Mt Linton Station records high premiums

Tony Leggett spoke to Mount Linton Station's general manager Ceri Lewis about the Station's beef premiums.

In Business7 Minutes

Tony Leggett spoke to Mount Linton Station’s general manager Ceri Lewis about the Station’s beef premiums.

A strong emphasis on improving eating quality is delivering substantial premiums at slaughter for beef cattle from Mount Linton Station in Southland.

The station’s general manager Ceri Lewis also runs the cattle operation, comprising 2400 commercial cows and an 800 cow Angus stud.

“We’re very fortunate to have the commercial side to the business because it acts like a benchmark for our stud cattle programme. We can see the progeny coming through, getting killed and see their kill results, the marble scores and the carcase weights,” he says.

Three key areas are focused on to ensure eating quality – genetics, feeding and management.

“Without genetics, you’re never going to get there. If you haven’t got an animal that’s got a genetic propensity to marble, (it) doesn’t matter what you feed them or how you manage them, it’s not going to come through.”

Lewis says the aim is to have cattle that are fed to grow every day.

“Our target is to grow them at 0.75kg- 1kg a day throughout their lives. That’s from the day they’re born, right through to slaughter.”

“We’re targeting a 300kg carcase animal at Mount Linton, minimum, because we find that if they’re not up to 300 kilos then they don’t express that marbling, so that’s a minimum.”

“You do need a level of rib fat and rump fat because we need it to be prime enough to be able to finish at 300 – 325kg before its second birthday and to do that, we need some fat in the system. “

Once the Mount Linton calves are weaned they go on to hill country over the winter for six months on swedes and kale. In spring, they are mustered down the hill onto what Lewis calls “rocket fuel mix”, a clover dominant pasture with both red and white clover, plus plantain and fescue.

“They do really well on that pasture, typically putting on sort of a kilo, to a kilo and a half a day on average, right through till the autumn. Then in May, we transition those animals onto fodder beet.”

Lewis says the bonus with fodder beet is that if the animals have a genetic propensity to marble, consuming the crop will enhance that. Cattle grazing pasture alone will show good levels of marbling at 16-17 months of age, but he says once they have been on fodder beet for up to 40 days, they show a higher marbling score.

Docile cattle

Management of cattle is also critical.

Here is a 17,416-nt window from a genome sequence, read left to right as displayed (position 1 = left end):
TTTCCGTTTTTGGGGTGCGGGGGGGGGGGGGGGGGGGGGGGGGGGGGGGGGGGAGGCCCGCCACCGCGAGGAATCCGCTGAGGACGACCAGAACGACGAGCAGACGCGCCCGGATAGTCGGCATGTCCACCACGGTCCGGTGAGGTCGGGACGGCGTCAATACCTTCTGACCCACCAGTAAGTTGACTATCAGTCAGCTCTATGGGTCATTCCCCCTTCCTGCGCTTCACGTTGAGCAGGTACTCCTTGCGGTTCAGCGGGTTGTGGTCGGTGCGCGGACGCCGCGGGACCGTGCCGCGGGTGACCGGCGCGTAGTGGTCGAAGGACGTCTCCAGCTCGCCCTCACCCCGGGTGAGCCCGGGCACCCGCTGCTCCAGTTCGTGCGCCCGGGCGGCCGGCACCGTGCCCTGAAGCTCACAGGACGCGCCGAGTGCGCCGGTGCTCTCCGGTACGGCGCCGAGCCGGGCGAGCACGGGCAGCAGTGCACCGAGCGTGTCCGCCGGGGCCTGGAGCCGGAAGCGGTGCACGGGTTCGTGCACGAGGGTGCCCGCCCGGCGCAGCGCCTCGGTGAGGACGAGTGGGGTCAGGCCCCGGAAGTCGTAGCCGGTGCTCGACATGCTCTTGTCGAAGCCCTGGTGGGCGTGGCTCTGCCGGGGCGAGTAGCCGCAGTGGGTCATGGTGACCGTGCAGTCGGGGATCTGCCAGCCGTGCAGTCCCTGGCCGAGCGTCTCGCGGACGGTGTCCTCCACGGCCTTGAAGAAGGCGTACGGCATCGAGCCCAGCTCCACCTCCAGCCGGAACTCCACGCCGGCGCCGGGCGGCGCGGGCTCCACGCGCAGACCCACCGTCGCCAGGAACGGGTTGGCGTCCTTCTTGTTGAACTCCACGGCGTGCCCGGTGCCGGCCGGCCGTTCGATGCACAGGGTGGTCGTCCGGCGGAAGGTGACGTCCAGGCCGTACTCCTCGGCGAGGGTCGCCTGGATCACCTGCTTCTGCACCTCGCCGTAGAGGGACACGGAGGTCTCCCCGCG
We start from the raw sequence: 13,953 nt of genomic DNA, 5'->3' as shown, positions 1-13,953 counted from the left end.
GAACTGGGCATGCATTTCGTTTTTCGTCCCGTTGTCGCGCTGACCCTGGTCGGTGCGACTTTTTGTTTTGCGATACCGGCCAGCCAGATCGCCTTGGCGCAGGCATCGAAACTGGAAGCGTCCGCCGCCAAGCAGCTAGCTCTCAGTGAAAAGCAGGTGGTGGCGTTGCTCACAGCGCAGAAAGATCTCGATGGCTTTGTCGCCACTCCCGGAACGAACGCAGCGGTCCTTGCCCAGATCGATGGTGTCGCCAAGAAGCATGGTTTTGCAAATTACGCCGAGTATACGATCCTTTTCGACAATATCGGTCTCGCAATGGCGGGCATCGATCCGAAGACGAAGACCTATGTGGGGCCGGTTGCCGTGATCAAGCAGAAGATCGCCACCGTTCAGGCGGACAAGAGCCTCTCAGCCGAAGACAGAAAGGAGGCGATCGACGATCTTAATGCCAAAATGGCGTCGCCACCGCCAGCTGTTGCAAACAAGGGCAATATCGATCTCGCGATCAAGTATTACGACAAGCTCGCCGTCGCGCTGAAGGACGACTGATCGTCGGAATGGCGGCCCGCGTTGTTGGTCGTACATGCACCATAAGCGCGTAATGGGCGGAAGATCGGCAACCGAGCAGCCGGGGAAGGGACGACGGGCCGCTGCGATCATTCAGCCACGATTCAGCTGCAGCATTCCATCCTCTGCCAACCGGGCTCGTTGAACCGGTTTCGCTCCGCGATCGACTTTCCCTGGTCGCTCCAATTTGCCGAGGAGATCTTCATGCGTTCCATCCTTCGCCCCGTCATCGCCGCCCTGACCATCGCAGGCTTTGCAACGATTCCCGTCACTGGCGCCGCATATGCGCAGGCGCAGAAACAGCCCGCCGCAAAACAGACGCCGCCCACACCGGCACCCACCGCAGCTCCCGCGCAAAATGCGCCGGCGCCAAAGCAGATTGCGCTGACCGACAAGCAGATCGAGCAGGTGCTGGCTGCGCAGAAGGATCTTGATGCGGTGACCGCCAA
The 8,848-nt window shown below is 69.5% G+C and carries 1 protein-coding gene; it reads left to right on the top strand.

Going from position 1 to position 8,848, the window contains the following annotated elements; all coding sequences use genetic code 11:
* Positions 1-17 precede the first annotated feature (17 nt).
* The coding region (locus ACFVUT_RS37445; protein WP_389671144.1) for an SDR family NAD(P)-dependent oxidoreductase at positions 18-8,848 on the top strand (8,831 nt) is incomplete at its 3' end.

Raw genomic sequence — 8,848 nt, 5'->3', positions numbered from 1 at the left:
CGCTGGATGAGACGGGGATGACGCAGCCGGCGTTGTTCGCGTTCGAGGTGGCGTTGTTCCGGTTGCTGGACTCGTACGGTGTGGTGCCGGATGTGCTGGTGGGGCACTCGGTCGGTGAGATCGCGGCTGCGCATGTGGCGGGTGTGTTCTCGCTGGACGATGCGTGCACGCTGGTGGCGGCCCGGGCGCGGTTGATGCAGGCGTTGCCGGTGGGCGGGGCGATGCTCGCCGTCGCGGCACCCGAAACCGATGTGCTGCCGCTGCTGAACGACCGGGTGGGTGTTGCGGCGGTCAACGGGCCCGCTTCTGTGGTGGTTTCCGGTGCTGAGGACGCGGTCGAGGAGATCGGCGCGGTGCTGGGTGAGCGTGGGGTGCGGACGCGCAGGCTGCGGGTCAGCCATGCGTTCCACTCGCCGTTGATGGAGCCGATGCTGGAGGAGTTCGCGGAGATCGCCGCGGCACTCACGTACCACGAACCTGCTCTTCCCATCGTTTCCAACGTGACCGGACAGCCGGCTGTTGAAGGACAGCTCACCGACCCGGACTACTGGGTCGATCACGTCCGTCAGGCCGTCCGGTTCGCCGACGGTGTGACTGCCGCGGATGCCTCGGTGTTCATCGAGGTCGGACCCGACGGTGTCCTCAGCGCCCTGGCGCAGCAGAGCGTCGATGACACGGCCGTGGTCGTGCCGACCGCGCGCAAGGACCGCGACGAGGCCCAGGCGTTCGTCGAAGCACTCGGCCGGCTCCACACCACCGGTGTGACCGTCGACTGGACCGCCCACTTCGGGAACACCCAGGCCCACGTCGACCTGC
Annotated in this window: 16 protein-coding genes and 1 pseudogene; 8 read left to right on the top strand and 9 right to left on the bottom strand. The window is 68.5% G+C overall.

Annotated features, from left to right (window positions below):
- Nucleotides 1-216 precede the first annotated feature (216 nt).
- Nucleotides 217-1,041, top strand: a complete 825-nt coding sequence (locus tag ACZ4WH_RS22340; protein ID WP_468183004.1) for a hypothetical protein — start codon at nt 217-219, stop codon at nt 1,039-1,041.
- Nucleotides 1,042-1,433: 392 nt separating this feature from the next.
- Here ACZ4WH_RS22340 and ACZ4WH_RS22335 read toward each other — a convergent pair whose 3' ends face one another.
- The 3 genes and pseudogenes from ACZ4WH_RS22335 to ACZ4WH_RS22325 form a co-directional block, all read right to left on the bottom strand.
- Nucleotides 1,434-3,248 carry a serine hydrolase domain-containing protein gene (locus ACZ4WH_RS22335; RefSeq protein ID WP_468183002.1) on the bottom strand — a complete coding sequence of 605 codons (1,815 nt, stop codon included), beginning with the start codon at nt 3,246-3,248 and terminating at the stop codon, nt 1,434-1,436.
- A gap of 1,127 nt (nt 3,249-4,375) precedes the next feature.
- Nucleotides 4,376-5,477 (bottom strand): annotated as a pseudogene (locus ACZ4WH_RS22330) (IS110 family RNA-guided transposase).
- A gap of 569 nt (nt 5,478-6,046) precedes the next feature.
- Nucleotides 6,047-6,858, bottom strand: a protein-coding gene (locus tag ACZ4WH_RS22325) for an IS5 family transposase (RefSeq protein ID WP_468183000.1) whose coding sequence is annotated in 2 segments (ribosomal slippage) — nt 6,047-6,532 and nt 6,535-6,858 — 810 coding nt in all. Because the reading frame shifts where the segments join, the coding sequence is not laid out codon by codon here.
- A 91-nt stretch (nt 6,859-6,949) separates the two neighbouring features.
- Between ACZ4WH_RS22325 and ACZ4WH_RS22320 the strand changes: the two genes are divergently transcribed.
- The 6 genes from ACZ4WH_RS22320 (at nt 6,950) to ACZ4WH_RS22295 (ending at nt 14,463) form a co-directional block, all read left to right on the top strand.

“First and foremost we aim to have quiet animals so docility is something that we are really strong on in our selection process when we are looking for bulls.”

“It also impacts how we manage those animals throughout their lives really, so every time those animals come through the yard we want them to have a stress-free experience.”

Changes have been made to yard design to create a natural flow for the cattle into and around the yards as they are weighed and sorted.

Staff don’t use huntaways, only heading dogs, and the cattle are herded in at walking pace if possible.

“We don’t let them run, we don’t use sticks in the yards at all, we just make sure the yards have good flow and every time they get weighed, it’s just a really calm experience for everyone involved.”

He shares kill sheets with staff and the trucking company to make sure everyone involved knows how the cattle perform.

In the early stages of setting up the system to produce high quality beef, they found some cattle were producing high pH, dark meat so they investigated to find out why.

“I was scanning everything on to the top or bottom deck and found that the animals on the top deck were the worst. So, we built a double-deck loading ramp and virtually solved that pH problem overnight.”

The other tool used at Mount Linton to maximise the genetic potential for marbling is through carcase scanning the heifer replacements and removal of the bottom cut to lift the average score. Marbling has high heritability.

Mount Linton supplies cattle to two premium beef programmes.

It was a pilot farm for the Silver Fern Farms Beef EQ programme. Lewis says only a little over half their cattle were meeting the specification to attract the premiums when they first began supplying. Now, their hit rate is consistently reaching the low 90s.

More recently, the station has also begun supplying the Alliance Group’s Hand Picked Beef programme which is paying significant premiums for carcases that have a marble score two or better and up to marble score six.

“A recent line of Mount Linton cattle that were killed through the Alliance programme averaged a marble score of just under five which is very pleasing.”

Footnote: This article was written from a video presentation featuring Ceri Lewis which was delivered during the recent What’s the Beef roadshow at nine venues nationally.